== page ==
Russian protest leader Alexei Navalny accused the authorities of laying trumped-up charges against him at the start of his trial yesterday, which he says is part of a clampdown on the opposition by Russian President Vladimir Putin.
The anti-corruption blogger was calm and defiant in a 40-minute appearance in court in the provincial city of Kirov, before Judge Sergei Blinov adjourned proceedings until April 24 to give the defense more time to prepare its case.
Navalny, 36, could face 10 years in jail if convicted of stealing 16 million rubles (US$511,000) from a timber firm in Kirov in 2009, while working for the liberal regional governor.
He did not make any defiant statement to the judge, but told reporters after the hearing was adjourned: “The case is totally falsified, trumped up. I am completely innocent.”
Reiterating his belief that the court will convict him regardless of the evidence, he said: “I am sure that during the court hearings my innocence will be proven, but let’s see what decision the judge makes.”
Navalny is the most prominent opposition leader to be tried since anti-Putin protests began 16 months ago and some critics have drawn parallels with the Soviet authorities’ persecution of political rivals.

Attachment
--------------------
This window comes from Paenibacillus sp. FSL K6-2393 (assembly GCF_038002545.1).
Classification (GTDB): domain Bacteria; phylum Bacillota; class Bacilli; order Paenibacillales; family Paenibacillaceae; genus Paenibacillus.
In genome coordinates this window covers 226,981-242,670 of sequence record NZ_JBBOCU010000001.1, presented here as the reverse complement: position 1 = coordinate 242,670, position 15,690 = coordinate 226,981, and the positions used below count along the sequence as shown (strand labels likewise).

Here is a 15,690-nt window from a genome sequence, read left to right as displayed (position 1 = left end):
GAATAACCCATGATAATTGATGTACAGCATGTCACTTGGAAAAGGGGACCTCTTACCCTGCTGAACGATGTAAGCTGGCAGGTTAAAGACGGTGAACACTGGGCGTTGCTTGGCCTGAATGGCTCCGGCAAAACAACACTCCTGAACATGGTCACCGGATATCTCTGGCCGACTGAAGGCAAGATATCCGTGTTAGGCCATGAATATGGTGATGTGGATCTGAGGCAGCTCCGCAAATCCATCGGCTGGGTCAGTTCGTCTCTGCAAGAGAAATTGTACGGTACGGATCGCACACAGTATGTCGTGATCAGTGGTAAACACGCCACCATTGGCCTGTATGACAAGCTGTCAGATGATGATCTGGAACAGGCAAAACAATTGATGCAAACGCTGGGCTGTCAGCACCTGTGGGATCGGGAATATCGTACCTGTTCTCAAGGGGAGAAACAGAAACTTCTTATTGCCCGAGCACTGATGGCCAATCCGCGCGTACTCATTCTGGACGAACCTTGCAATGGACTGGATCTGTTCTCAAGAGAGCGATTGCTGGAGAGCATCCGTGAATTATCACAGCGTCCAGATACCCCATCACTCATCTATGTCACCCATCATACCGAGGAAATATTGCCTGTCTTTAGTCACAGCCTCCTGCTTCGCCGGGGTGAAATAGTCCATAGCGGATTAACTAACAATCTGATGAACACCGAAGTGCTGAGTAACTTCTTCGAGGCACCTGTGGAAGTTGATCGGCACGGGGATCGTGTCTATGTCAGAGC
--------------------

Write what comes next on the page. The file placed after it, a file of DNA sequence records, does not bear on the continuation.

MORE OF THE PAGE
The protests have faded, but rallies were planned in Navalny’s support in Moscow and Kirov yesterday, although it is not clear whether he has much backing or sympathy among the wider public.
The anti-corruption blogger chatted casually with reporters as he entered the court in the city of Kirov, 900km northeast of Moscow, wearing an open-necked shirt and no tie or jacket.
His wife, Yulia, was in the packed, newly redecorated courtroom, as was Russian opposition leader Boris Nemtsov.
“I really value your presence here,” Navalny told a host of reporters in the Leninsky Court, asking whether they had spent the night in a nearby cafe to ensure they got into the small courtroom.
He took a picture of the courtroom with his mobile phone and posted it to a following of about 345,000 Twitter users online. Proceedings then got under way, with the judge asking Navalny to confirm his identity.
Navalny says the trial in Kirov, a drab city dominated by square and grey Soviet-era buildings, is intended to increase pressure on the opposition following Putin’s return to the Kremlin last May after four years as prime minister.
Russian presidential spokesman Dmitry Peskov has denied that the president uses the courts for political ends and says the Kremlin leader will not be following the trial.
Navalny started campaigning against state corruption in 2007 and emerged as the most powerful speaker during rallies last year calling for an end to Putin’s long domination of Russia.